This is an approach that worked very well for us, as it avoids unnecessary questions and ulterior misunderstandings. State your deadline as well and mention if there may be any delays (either objective - if the client does not provide all the required information - or based on your workload).
5. Put your client's interest and image first
There are people who state that the client should always be right and that personal opinions should be kept aside. At Flavored Ventures, however, we are aware of the fact that, when reaching out to an editor, the client is looking for guidance. We had clients coming to us with lines like 'I wrote from the bottom of my heart/ as a consequence of my vast experience, yet something doesn't click. I need you to advise me what to do further on'. This typology of a client is already open to feedback and to improving based on your suggestions as editor. Which (pay attention here!) does not entitle you to treat them disrespectfully! You, as an editor, are there to carry their best interest at heart, not your material benefits only.
The more you realize this, the more passionate you become about your work and the better relationships you establish with your clients. When you communicate with your client, make sure to highlight the fact that you may be very straightforward, for their benefit, not only because the norms or the company policy says so. Also, emphasize the fact that you might not agree with their point of view and that you will do your best to explain why and provide an alternative. Which, again, it's up to them to embrace or not. But your client needs to know that you are willing to agree to disagree if such a situation arises. However, you are working towards the same goal and you will finally get to a common ground, through open and honest exchange of feedback.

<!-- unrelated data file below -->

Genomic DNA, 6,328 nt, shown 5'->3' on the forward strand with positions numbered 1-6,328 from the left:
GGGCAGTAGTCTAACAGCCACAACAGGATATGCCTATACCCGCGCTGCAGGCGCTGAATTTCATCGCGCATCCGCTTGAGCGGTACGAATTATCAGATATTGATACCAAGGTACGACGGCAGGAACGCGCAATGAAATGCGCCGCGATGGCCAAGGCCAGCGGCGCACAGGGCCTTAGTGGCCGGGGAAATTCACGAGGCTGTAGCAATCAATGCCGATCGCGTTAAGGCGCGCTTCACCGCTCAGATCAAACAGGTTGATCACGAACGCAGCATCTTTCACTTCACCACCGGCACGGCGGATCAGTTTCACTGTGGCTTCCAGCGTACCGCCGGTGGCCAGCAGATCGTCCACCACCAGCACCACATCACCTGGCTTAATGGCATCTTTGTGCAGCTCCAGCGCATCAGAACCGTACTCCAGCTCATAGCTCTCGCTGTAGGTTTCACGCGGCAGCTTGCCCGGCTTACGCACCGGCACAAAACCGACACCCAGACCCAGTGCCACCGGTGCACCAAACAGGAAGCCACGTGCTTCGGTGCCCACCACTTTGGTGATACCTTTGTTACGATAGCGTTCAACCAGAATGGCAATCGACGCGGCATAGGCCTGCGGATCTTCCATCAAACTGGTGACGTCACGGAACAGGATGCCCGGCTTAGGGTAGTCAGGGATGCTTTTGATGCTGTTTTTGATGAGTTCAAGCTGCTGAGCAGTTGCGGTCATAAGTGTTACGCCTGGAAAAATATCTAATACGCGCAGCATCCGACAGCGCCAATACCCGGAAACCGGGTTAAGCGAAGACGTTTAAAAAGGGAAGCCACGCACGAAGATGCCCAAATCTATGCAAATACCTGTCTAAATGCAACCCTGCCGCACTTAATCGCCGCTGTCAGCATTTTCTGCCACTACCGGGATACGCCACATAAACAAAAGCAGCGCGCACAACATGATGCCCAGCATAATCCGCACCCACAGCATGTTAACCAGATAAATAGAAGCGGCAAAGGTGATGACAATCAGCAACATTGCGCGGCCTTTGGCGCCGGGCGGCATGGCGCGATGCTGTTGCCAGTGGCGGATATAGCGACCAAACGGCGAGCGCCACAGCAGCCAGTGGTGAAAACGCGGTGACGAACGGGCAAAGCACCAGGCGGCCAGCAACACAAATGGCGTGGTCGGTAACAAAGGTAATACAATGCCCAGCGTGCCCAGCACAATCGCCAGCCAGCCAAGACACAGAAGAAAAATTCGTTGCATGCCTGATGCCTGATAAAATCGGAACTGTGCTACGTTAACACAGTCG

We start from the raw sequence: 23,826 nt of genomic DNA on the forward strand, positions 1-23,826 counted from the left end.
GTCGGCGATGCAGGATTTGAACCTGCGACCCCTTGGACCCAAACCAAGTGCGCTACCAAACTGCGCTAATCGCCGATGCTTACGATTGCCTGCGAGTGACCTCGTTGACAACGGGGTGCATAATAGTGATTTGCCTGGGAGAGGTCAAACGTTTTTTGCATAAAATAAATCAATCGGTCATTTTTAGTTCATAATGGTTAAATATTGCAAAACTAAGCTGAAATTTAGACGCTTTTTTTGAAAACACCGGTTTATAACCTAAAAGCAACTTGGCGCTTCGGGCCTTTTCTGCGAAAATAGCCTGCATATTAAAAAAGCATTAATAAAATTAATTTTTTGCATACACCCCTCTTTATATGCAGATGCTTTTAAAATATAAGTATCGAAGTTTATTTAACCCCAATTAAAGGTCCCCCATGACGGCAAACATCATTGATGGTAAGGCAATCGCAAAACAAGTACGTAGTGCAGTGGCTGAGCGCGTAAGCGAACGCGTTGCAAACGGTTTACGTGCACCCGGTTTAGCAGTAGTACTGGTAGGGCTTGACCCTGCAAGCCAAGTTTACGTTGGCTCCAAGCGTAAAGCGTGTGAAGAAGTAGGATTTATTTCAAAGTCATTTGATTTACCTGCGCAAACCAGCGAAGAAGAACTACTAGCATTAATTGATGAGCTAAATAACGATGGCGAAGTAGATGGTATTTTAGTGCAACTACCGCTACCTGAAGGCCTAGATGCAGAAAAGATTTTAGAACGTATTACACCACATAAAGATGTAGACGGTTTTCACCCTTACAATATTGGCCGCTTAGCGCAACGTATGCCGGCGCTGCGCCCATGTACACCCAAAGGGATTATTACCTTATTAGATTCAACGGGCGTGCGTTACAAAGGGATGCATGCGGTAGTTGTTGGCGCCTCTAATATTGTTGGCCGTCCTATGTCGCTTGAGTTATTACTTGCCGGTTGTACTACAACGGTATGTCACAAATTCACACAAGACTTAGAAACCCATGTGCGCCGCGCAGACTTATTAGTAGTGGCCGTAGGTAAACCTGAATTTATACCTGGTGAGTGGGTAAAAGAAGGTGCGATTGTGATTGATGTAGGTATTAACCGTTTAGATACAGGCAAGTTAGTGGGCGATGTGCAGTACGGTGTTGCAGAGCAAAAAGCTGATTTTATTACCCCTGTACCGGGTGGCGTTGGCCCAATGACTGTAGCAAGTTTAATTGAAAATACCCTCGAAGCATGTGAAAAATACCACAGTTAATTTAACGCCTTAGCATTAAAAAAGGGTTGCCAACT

What this approach offers to your client is the feeling of being protected, while still being given the freedom to choose the final outcome of the book.
6. Avoid sugarcoating the truth